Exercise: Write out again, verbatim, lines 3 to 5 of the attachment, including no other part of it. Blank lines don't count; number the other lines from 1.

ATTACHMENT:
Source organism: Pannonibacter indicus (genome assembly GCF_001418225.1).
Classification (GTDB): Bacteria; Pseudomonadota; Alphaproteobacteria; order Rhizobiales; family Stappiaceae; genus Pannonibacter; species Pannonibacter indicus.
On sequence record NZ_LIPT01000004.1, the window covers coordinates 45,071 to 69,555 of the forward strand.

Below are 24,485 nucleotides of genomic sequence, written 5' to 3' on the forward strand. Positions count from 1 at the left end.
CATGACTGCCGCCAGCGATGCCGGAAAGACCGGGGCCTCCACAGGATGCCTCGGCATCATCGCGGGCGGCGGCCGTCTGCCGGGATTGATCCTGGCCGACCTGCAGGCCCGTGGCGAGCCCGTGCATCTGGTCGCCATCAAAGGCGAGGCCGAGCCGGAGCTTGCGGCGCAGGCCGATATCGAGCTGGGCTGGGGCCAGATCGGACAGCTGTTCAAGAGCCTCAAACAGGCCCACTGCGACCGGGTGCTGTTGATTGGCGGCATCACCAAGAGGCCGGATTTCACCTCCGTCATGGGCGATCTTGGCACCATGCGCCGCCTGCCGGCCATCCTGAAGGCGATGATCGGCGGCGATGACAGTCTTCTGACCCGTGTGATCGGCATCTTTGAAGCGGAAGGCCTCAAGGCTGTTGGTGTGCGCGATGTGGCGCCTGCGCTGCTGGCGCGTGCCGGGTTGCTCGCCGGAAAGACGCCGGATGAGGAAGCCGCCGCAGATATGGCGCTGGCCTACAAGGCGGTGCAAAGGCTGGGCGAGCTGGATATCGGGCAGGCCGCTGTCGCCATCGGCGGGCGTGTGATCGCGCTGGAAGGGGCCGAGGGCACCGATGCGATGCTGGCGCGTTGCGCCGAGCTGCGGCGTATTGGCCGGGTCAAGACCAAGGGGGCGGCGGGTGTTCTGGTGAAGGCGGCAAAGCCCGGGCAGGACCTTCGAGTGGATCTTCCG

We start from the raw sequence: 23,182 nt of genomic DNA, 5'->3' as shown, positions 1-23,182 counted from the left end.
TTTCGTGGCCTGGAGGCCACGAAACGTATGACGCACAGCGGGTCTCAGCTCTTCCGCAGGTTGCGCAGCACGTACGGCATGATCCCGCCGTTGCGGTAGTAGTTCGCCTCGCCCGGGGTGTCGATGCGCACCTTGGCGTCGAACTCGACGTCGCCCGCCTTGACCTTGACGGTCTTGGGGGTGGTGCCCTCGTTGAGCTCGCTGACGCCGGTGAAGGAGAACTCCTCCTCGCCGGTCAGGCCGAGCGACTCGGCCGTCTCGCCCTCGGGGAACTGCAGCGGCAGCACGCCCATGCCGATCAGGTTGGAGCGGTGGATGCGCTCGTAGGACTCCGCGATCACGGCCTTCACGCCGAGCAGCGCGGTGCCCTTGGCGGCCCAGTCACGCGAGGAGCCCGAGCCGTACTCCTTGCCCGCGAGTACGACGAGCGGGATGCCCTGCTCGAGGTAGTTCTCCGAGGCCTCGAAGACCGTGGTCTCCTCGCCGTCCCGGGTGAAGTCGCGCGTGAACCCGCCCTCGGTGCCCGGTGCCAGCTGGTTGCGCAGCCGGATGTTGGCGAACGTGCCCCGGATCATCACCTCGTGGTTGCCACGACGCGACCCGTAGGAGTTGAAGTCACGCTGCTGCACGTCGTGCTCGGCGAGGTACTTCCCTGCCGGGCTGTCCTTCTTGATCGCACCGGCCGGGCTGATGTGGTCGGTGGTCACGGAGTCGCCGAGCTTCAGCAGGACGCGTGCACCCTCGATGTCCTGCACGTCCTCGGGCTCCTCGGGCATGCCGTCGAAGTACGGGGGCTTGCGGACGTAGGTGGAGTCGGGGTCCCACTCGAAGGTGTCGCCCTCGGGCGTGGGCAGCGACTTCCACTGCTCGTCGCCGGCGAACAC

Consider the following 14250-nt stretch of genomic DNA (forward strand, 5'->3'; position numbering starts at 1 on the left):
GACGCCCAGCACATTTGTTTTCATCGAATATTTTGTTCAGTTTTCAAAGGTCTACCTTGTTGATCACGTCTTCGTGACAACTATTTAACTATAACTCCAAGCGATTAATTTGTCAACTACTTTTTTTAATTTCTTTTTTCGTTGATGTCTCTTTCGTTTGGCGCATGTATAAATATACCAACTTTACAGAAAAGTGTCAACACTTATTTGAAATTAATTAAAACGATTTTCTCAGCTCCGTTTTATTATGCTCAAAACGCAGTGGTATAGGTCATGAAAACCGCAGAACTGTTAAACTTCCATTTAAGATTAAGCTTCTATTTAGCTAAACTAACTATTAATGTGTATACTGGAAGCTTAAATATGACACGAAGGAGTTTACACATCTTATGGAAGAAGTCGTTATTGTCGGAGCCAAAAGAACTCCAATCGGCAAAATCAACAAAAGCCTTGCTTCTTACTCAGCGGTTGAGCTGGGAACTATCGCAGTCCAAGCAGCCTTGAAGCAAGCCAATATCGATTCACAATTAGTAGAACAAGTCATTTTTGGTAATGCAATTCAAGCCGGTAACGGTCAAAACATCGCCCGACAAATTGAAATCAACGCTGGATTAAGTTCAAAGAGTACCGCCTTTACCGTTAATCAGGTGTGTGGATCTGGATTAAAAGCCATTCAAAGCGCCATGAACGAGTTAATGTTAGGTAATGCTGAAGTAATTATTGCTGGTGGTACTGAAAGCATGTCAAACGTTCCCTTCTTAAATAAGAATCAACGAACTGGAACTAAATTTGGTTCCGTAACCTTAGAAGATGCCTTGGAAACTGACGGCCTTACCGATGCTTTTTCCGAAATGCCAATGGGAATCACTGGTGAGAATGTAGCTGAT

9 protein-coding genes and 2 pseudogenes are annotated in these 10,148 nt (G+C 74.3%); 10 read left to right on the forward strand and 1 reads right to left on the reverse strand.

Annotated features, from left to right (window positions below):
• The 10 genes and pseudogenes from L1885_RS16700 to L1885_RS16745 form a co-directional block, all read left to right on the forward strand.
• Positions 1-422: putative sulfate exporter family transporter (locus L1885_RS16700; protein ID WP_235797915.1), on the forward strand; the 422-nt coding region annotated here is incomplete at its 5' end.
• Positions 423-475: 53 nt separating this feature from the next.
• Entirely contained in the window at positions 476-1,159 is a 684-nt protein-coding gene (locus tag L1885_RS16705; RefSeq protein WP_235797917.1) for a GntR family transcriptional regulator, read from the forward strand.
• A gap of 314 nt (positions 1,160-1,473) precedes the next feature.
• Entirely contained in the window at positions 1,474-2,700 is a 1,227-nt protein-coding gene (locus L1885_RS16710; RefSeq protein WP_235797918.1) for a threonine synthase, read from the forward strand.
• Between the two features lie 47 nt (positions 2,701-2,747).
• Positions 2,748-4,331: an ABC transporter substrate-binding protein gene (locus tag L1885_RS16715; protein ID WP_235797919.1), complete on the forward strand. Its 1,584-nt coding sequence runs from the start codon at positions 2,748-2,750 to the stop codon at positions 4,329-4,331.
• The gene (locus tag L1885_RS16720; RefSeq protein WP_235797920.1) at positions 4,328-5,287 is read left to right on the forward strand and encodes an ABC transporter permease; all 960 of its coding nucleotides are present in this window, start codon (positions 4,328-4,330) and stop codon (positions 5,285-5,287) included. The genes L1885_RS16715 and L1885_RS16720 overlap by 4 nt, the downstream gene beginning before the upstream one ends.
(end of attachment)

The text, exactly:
On sequence record NZ_LIPT01000004.1, the window covers coordinates 45,071 to 69,555 of the forward strand.

Below are 24,485 nucleotides of genomic sequence, written 5' to 3' on the forward strand. Positions count from 1 at the left end.
CATGACTGCCGCCAGCGATGCCGGAAAGACCGGGGCCTCCACAGGATGCCTCGGCATCATCGCGGGCGGCGGCCGTCTGCCGGGATTGATCCTGGCCGACCTGCAGGCCCGTGGCGAGCCCGTGCATCTGGTCGCCATCAAAGGCGAGGCCGAGCCGGAGCTTGCGGCGCAGGCCGATATCGAGCTGGGCTGGGGCCAGATCGGACAGCTGTTCAAGAGCCTCAAACAGGCCCACTGCGACCGGGTGCTGTTGATTGGCGGCATCACCAAGAGGCCGGATTTCACCTCCGTCATGGGCGATCTTGGCACCATGCGCCGCCTGCCGGCCATCCTGAAGGCGATGATCGGCGGCGATGACAGTCTTCTGACCCGTGTGATCGGCATCTTTGAAGCGGAAGGCCTCAAGGCTGTTGGTGTGCGCGATGTGGCGCCTGCGCTGCTGGCGCGTGCCGGGTTGCTCGCCGGAAAGACGCCGGATGAGGAAGCCGCCGCAGATATGGCGCTGGCCTACAAGGCGGTGCAAAGGCTGGGCGAGCTGGATATCGGGCAGGCCGCTGTCGCCATCGGCGGGCGTGTGATCGCGCTGGAAGGGGCCGAGGGCACCGATGCGATGCTGGCGCGTTGCGCCGAGCTGCGGCGTATTGGCCGGGTCAAGACCAAGGGGGCGGCGGGTGTTCTGGTGAAGGCGGCAAAGCCCGGGCAGGACCTTCGAGTGGATCTTCCG